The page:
This is partly owed to the fact that as we travel through our 50s, big hormonal changes occur. Testosterone levels are on the decline, and this is also linked to risk factors in terms of heart health. While age alone is not thought to play a significant role in insulin sensitivity, the likelihood is that we may be carrying a few extra pounds at this time of life, and so this does contribute to likelihood of suffering with diabetes. The good news is that exercise is a great balancer of hormones at any age.
Additionally, as we move through our 50s, collagen levels are also on the decline so it is once again vital to keep-up with exercise in order to induce collagen production or consider taking it in supplement form. You should also add antioxidants such as vitamin A, C and E, and anti-inflammatory nutrients from Vitamin D to the diet in order to protect joints, skin, and bones.
Take-home tips: In addition to vitamin consumption, regular exercise is essential but work smart to avoid injuring your joints. Consider swapping out heavy weights for resistance bands if this is more comfortable, and engage in less-impactful activities such as swimming or brisk walks.
If there’s one thing that stays constant throughout the aging process, it is the importance of adequate rest for recovery: “The National Sleep Foundation recommends that people over the age of 65 get between seven and eight hours of sleep,” says Clermont. “So, in addition to keeping the bones healthy, sleep is such an important factor in aging gracefully.” Getting older doesn’t have to be an end-all-be-all. Paying attention to the foods you eat, the types of exercises you do, and how you treat yourself mentally, emotionally, and spiritually can all have profound effects on the aging process. That’s why starting to take care of the body from early on can help with healthy aging with each passing decade”.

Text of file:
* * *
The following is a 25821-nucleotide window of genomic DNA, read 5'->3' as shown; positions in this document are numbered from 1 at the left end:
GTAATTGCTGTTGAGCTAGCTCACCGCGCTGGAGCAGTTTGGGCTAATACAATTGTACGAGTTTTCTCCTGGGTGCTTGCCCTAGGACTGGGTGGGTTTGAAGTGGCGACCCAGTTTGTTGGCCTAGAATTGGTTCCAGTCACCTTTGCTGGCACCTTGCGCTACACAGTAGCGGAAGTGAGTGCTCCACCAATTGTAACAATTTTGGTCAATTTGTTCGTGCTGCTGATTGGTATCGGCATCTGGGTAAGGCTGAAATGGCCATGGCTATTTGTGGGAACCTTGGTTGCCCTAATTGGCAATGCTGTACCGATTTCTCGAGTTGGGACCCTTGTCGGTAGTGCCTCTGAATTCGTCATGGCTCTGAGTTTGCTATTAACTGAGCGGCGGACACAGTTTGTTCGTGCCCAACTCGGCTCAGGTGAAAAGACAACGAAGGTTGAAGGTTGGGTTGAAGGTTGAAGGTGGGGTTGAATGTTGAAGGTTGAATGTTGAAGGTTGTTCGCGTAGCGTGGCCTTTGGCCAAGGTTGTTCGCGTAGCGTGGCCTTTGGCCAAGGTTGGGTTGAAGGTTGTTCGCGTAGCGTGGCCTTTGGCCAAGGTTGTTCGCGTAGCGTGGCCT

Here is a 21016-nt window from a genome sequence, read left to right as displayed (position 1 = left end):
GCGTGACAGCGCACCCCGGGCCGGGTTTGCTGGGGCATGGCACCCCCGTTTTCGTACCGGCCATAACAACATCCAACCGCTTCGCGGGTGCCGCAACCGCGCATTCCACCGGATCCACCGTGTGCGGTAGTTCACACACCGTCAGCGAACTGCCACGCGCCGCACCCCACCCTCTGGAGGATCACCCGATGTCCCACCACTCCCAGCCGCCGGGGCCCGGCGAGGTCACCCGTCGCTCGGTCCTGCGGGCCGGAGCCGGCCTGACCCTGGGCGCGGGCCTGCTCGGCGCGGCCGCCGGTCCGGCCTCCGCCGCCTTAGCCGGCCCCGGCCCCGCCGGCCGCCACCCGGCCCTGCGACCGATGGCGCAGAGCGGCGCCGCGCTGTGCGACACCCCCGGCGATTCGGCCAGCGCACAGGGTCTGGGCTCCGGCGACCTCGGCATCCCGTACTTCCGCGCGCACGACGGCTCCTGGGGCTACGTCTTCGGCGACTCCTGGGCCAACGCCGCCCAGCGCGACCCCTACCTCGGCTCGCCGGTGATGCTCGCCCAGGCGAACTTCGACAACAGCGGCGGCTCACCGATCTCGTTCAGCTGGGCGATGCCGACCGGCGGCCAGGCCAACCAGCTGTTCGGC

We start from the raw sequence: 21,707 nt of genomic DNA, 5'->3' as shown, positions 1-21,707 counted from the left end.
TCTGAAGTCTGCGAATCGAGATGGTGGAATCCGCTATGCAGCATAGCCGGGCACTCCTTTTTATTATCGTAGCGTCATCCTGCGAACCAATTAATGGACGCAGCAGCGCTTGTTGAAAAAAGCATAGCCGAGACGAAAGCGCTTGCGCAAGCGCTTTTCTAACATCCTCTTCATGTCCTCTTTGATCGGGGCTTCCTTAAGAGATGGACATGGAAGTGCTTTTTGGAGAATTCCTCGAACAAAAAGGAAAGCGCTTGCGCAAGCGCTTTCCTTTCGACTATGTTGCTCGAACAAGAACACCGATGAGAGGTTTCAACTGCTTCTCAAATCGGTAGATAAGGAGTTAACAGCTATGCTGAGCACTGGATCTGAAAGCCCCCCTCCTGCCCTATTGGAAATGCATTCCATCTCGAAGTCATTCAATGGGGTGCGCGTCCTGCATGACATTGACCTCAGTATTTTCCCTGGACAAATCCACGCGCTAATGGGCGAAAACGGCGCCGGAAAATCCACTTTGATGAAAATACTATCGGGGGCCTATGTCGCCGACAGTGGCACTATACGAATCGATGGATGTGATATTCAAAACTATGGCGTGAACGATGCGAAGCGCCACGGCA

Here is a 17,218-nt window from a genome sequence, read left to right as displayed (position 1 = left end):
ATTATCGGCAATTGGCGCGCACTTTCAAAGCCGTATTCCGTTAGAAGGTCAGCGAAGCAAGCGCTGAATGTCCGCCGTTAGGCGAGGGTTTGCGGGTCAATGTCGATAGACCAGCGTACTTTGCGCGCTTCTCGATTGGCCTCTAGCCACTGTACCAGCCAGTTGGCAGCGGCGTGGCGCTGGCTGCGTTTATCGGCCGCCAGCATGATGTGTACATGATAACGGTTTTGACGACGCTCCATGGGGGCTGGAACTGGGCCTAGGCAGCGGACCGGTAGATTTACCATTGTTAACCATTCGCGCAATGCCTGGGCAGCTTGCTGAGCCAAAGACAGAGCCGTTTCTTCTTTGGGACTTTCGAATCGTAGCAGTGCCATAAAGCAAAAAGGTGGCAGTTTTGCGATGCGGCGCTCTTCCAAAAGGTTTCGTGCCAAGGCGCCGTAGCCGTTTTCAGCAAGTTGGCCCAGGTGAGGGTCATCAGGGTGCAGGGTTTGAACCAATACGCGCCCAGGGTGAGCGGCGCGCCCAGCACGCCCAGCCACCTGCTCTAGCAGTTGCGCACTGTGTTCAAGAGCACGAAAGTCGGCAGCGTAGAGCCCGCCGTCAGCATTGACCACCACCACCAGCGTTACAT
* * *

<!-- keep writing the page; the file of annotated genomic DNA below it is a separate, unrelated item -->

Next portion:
Take-home tips: Be sure to consume adequate levels of calcium for healthy bones, and be sure to take your magnesium to support nerve and heart health. Make sure your gym sessions are functional and use your extra free time, post retirement, to build a love of form and technique. If gym sessions feel too much, make sure to find other ways to be active. A gentle stroll in the park is a great way to get out of the house and improve circulation. Breathe in the fresh air and be proud of yourself for the fitness foundations you began to lay for yourself in the decades gone by.
Old guys rule!